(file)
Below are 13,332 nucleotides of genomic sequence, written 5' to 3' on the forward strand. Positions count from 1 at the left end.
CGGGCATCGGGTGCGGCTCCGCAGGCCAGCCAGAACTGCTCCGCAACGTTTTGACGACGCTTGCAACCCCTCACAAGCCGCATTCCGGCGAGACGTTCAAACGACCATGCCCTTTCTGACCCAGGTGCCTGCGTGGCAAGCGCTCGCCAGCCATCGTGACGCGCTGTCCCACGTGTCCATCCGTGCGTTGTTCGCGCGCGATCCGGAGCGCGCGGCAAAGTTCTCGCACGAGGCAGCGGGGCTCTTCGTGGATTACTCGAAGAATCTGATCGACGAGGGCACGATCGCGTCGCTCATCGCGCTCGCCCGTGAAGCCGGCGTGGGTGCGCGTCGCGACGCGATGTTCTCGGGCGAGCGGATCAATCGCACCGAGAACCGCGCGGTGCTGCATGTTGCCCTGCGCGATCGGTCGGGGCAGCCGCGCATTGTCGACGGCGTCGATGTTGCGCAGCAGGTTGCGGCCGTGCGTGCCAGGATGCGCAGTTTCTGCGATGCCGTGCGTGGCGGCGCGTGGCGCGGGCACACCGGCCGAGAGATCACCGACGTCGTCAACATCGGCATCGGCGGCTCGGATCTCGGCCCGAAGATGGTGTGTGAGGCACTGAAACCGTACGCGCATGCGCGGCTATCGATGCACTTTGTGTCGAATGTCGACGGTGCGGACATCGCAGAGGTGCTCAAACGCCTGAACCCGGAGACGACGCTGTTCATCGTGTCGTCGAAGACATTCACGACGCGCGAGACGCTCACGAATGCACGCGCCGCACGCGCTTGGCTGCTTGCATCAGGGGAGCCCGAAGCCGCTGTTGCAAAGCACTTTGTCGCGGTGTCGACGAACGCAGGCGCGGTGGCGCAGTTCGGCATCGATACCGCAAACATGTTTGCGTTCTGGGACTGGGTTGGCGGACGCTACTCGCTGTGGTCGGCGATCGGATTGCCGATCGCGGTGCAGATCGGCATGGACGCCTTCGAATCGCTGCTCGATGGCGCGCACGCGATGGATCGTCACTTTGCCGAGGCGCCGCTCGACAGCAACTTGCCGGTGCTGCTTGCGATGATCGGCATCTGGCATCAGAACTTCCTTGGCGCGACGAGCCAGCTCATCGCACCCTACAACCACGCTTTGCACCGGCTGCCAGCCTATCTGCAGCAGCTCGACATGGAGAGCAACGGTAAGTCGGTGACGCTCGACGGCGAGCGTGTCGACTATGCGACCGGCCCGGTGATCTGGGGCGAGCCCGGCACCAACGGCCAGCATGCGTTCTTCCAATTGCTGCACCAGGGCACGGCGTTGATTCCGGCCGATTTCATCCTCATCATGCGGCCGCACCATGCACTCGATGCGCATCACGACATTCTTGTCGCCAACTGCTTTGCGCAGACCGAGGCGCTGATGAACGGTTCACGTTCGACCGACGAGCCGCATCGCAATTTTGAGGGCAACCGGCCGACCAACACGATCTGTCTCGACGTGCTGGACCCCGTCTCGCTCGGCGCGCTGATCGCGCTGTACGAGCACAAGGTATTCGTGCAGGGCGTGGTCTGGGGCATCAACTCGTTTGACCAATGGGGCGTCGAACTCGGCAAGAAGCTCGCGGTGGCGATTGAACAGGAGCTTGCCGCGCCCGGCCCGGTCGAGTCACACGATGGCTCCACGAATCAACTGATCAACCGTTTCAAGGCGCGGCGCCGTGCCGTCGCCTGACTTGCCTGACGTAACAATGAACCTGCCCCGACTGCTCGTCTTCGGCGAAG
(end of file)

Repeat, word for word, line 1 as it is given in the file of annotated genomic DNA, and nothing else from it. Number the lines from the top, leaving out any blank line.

Below are 13,332 nucleotides of genomic sequence, written 5' to 3' on the forward strand. Positions count from 1 at the left end.